It's not often that a network executive walks out on stage at the Television Critics Assn. press tour and touts the success of a series that is aired by one of his competitors.
Newman believed "This Is Us" could have worked on the Fox network. But NBC promised to use the high-rated Summer Olympics and its reality hit "The Voice" as lead-ins and promotional platforms to drive viewers to sample the program.
"The results are we have the No. 1 new show on television at our studio," Newman said.
Newman said Fox's willingness to find the right home for shows — even if it benefits a competitor — is necessary to attract talent such as Fogelman, who has an overall production deal with the studio.
"We have made a commitment to our writers at our studio that we're going to give them the greatest chance to succeed," Newman said. "When we read that script we just felt that tonally it was a show that seemed consistent with 'Parenthood' and 'Friday Night Lights' and NBC had some real success with that. If NBC responded to it the way we did, we thought it would probably be a good home for it."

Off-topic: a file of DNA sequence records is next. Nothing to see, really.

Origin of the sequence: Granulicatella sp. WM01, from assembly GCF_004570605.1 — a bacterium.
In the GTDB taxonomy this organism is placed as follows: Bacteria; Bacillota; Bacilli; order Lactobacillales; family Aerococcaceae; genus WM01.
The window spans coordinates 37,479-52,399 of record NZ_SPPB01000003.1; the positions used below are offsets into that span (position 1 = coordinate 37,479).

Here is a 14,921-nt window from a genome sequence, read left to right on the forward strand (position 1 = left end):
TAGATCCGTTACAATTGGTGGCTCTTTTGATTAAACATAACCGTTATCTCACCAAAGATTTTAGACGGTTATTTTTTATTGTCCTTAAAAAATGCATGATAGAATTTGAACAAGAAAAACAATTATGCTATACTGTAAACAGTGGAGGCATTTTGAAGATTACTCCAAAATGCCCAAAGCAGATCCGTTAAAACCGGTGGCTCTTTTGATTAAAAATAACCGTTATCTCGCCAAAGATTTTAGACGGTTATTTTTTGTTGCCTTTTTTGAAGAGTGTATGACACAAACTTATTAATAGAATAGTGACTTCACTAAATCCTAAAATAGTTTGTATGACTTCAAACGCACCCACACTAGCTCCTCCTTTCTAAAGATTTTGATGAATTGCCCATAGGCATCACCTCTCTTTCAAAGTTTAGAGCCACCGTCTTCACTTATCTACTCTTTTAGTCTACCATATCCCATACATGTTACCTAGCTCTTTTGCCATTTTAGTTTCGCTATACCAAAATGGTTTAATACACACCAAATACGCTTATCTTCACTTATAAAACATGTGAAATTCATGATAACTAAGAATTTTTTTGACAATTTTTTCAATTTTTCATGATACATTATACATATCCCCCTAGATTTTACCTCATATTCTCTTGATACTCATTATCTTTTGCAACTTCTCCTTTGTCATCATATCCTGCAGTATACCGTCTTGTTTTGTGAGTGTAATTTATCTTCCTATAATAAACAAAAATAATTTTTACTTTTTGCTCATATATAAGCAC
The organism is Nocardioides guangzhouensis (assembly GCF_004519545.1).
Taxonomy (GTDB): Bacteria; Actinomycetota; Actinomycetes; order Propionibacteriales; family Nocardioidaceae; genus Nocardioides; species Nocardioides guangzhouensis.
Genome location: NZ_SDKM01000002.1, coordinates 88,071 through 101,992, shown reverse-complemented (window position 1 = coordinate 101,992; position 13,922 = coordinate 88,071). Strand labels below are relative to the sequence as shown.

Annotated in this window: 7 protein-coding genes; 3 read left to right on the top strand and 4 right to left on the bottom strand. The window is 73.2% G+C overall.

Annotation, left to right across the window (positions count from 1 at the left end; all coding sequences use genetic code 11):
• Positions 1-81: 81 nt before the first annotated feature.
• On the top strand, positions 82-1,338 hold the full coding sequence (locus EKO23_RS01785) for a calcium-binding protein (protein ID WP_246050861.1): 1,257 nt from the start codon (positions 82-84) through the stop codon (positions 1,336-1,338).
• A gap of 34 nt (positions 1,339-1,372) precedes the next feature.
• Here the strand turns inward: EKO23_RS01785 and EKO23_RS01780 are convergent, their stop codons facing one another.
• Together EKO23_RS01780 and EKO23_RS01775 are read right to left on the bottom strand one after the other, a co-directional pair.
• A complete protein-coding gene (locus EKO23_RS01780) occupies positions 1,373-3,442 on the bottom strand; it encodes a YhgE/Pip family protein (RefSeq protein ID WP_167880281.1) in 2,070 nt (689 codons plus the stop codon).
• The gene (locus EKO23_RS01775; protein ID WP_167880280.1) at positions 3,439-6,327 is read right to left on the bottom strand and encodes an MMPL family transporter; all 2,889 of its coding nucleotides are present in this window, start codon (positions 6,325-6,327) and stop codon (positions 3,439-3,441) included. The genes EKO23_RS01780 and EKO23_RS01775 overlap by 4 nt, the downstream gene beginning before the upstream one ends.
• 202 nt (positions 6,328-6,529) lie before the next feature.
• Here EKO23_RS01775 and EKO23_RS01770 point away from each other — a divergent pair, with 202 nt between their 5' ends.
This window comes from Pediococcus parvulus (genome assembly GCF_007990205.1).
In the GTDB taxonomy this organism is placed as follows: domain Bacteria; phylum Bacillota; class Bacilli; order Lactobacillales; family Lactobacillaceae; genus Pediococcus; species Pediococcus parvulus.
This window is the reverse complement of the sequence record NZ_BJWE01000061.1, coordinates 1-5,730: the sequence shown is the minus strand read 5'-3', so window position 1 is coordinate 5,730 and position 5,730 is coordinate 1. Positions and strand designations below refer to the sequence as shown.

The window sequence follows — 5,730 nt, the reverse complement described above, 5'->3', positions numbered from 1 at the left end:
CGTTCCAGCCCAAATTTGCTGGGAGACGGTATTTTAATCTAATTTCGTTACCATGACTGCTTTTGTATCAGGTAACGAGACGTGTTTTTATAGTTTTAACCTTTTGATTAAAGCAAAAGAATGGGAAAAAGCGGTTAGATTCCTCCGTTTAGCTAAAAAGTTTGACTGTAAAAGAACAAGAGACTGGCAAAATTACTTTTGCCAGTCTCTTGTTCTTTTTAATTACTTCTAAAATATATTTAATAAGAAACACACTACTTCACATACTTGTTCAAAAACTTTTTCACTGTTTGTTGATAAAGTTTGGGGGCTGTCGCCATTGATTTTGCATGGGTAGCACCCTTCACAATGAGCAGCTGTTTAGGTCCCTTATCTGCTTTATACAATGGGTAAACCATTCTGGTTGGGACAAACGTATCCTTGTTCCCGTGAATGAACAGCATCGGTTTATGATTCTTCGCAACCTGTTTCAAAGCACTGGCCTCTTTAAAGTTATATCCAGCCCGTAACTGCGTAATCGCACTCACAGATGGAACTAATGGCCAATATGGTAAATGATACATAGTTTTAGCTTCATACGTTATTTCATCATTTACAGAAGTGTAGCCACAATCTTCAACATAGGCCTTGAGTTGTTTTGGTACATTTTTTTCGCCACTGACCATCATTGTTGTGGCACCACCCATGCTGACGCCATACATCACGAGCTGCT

NBC is reaping the benefits of "This Is Us" on its prime-time schedule, which on Tuesday averaged 10.5 million viewers and a season high 3.0 rating in the advertiser coveted 18- to 49-year-old age group. It was the network's best rating in the 9 p.m. time period with a scripted program in seven years. But Fox will get the revenue generated from sales to foreign broadcasters, domestic TV syndication and streaming video services.
"'This Is Us' is going to be a lucrative, important show for us and will live in our library for the rest of time," said Newman, who with co-Chairman Dana Waldman, took on oversight of Fox broadcast operations in addition to running the TV studio in 2014.[if !supportLineBreakNewLine][endif]
Newman noted that Fox's TV studio now supplies the top-rated scripted programs in the 18- to 49-year-old age group on six different networks: "Modern Family" for ABC, "Homeland" for Showtime, "American Horror Story" for FX, "American Dad" for TBS, "This Is Us" for NBC and "Empire" for Fox.
Fox's other new show from Fogelman demonstrates just how difficult it is to attain prime-time ratings success with the voluminous number of choices viewers have.
The Fox network bought Fogelman's "Pitch," a drama about the first female Major League Baseball player. Despite receiving a promotional push during the network's high-rated coverage of the 2016 World Series, the show has delivered lackluster ratings that makes a second season renewal less than a sure thing.
"I don't think the performance level enabled us to make an early decision about it," said Newman. "But as we get to May [when fall TV schedules are set] we're certainly going to consider it."